The story so far: Web services

The idea behind Web services is simple: send a message across a network that triggers an action at the other end — often at another business. But getting to today’s Web services has required simplifying several complex technologies: client/server, EDI and SGML.

Client/server got its start in 1981, when the founders of an early relational database company wanted to separate the database from the applications that used it. Bob Epstein, Paula Hawthorn and Mike Ubell founded Britton-Lee Inc to make a stand-alone database server called the Intelligent Database Machine (IDM). The idea was for a large computer to send database queries to the IDM for better performance, security and simplicity.

But the IDM’s proprietary hardware couldn’t keep pace with the rapid performance improvements in Unix servers in the 1980s. Epstein soon helped found a new software company that used the same idea without the specialised hardware. Sybase made client/server computing both practical and popular.

Other developers took the client/server idea beyond database access. By 1983, two researchers at Xerox Corp’s Palo Alto Research Centre (PARC), Andrew Birrell and Bruce Jay Nelson, had developed a system of remote procedure calls, or RPCs, so one computer on a network could ask another to perform some of its computing work. And in 1984, Sun Microsystems’ Bill Joy led the development of Network File System, which used RPCs to give computers on the same network access to one another’s files.

But sharing data, files and even computing processes within one company’s network was far simpler than sharing business data among companies. That had already begun in a limited way when a group of trucking, railroad and shipping companies formed the Transportation Data Coordinating Committee in 1975 to develop standard electronic versions of shipping manifests and other documents.

By the early 1980s, electronic data interchange (EDI) was being used in the automotive, retail and transportation industries. But EDI was complicated. Far more information could go into a standard EDI document than most companies needed, so they used custom versions, and it was difficult to keep track of which suppliers and customers used what EDI subset. EDI messages were also usually sent over expensive private networks.

How could the complex EDI mess be simplified? The solution was already being developed. In 1969, three IBM developers working on a computer system for law offices came up with a way of using standard tags to identify content within documents. Charles Goldfarb, Edward Mosher and Raymond Lorie called their system the Generalised Markup Language, or GML-a name that happened to include the initials of its three inventors.

By 1980, IBM was successfully using GML in products, and standards organisations were developing a standardised version. In 1986, Standard Generalised Markup Language (SGML) became an official international standard. Like EDI, SGML was large and complex. But SGML included a system for specifying well-defined subsets of the complete set of information tags.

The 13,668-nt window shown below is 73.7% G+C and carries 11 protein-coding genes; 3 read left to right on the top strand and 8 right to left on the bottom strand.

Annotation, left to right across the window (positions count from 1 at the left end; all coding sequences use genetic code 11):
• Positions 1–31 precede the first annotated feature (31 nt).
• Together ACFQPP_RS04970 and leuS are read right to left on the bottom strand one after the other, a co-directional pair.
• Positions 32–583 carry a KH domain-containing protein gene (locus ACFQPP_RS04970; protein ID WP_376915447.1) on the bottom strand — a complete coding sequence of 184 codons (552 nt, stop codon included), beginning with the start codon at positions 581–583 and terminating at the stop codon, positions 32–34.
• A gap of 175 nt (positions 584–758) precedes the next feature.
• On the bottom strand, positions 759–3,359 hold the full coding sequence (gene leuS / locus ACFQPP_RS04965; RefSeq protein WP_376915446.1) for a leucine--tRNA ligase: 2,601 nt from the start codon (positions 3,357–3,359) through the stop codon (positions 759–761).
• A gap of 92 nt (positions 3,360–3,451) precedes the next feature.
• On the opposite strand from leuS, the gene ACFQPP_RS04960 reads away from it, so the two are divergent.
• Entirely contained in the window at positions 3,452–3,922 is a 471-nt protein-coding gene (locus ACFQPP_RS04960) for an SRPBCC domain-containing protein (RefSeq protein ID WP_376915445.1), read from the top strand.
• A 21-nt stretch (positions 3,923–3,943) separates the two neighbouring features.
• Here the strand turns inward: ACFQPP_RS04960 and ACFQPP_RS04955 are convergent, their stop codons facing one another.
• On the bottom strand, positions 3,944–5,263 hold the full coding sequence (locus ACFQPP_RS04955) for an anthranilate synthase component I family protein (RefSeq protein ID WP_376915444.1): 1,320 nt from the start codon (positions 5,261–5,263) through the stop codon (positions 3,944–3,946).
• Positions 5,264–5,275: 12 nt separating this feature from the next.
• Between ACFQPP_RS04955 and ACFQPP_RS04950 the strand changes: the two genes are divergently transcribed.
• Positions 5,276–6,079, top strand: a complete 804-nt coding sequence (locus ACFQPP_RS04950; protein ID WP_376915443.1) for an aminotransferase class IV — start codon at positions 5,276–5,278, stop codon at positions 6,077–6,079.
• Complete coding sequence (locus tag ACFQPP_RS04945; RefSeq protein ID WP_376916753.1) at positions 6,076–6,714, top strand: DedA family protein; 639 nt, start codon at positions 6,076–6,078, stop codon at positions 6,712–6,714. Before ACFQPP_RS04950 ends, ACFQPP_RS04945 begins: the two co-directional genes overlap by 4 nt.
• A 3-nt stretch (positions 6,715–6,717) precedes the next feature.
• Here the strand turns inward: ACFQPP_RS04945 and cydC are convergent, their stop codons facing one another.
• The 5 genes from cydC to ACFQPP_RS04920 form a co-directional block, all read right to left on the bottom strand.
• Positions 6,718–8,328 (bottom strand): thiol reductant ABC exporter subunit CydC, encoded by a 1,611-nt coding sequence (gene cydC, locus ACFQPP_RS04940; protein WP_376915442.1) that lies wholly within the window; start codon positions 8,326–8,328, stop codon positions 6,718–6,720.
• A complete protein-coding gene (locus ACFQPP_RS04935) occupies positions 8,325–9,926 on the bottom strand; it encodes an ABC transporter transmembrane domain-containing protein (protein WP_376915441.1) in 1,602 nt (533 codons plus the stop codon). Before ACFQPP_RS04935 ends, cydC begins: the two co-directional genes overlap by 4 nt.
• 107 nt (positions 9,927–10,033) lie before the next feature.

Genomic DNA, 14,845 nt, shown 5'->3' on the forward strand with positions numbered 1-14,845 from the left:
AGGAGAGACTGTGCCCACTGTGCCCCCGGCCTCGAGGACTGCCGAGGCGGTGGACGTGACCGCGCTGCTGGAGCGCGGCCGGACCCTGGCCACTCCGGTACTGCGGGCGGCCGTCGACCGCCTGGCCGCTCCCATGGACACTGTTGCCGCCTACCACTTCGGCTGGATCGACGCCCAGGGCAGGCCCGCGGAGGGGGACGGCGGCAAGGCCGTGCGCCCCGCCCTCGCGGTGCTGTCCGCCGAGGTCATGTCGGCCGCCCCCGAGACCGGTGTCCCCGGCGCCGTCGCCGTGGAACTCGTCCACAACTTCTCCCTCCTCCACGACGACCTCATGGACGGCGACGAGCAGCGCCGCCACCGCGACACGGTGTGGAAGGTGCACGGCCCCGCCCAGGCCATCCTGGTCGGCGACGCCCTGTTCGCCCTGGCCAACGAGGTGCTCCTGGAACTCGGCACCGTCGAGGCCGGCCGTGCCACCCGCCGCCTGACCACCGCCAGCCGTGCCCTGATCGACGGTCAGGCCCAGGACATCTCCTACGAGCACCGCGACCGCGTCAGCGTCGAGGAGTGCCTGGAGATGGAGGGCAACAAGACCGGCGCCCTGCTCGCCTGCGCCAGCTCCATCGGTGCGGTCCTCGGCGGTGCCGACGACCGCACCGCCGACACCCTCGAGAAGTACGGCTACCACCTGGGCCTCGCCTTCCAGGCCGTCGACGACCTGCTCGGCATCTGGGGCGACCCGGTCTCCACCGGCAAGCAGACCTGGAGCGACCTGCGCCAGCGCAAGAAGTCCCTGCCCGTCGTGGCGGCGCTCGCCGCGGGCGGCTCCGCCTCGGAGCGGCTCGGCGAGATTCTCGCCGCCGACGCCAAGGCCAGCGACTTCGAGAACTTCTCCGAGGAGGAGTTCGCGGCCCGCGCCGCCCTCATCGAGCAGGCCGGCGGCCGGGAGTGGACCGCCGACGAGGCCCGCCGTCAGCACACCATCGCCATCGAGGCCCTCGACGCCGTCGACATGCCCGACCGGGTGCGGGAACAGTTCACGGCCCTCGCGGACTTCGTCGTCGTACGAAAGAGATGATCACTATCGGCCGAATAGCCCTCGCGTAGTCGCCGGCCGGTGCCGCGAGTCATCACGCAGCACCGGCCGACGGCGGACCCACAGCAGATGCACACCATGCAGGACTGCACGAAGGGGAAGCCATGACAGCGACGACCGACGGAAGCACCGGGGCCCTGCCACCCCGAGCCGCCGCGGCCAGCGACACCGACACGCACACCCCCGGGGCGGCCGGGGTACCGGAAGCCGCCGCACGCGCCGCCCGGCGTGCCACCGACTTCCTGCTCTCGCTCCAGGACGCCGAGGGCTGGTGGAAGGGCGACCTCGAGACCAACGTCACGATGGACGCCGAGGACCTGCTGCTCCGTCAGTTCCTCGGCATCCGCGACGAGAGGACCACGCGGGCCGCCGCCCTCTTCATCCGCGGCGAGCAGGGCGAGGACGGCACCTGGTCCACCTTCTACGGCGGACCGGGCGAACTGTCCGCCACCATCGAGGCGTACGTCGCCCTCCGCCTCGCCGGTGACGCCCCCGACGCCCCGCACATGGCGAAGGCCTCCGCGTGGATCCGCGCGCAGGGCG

One such subset took off in 1991, when researcher Tim Berners-Lee at Swiss research laboratory CERN created Hypertext Markup Language (HTML) for the first Web browser. In order to send and receive HTML Web pages, Berners-Lee also devised a simplified version of the standard Internet File Transfer Protocol-which he called Hypertext Transfer Protocol, or HTTP.

And in 1996, a World Wide Web Consortium (W3C) working group created the first draft of what it called a “simplified SGML”. Two years later, Extensible Markup Language, known as XML, was a standard that some IT shops began to use in e-commerce. By 1998, researchers at Microsoft were putting the pieces together: RPCs in the form of documents tagged with XML and sent across the Internet using HTTP, doing what EDI did and much more. They dubbed their system the Simple Object Access Protocol, or SOAP.

IBM joined the effort in 2000, and the two companies defined the Web Services Description Language (WSDL) for identifying the capabilities available from a Web services provider, and the Universal Description, Discovery and Integration system, or UDDI, for directories of Web services.

And in 2002, the Web Services Interoperability Organisation brought in dozens of other vendor and user companies, with the promise that Web services would simplify both e-commerce and IT services.

And now, on with the story ...


1969: IBM develops GML for tagging content in documents for law offices.
1975: The transportation industry develops a system of electronic shipping manifests, called electronic data interchange.
1981: Bob Epstein, Paula Hawthorn and Mike Ubell separate applications from databases with their Intelligent Database Machine.
1983: Andrew Birrell and Bruce Jay Nelson at Xerox PARC implement the first working RPCs.
1984: Sun uses RPCs for its Network File System.
1986: SGML becomes an official international standard.
1991: Tim Berners-Lee, at Swiss research lab CERN, creates the first Web browser and defines HTTP.
1996: The W3C begins developing a “simplified SGML”, which becomes known as XML.
1998: Microsoft combines XML and HTTP into SOAP.
2000: IBM and Microsoft announce WSDL and the UDDI directory system for Web services.
2002: The Web Services Interoperability Organization is formed by IBM, Microsoft and other vendors and user companies.

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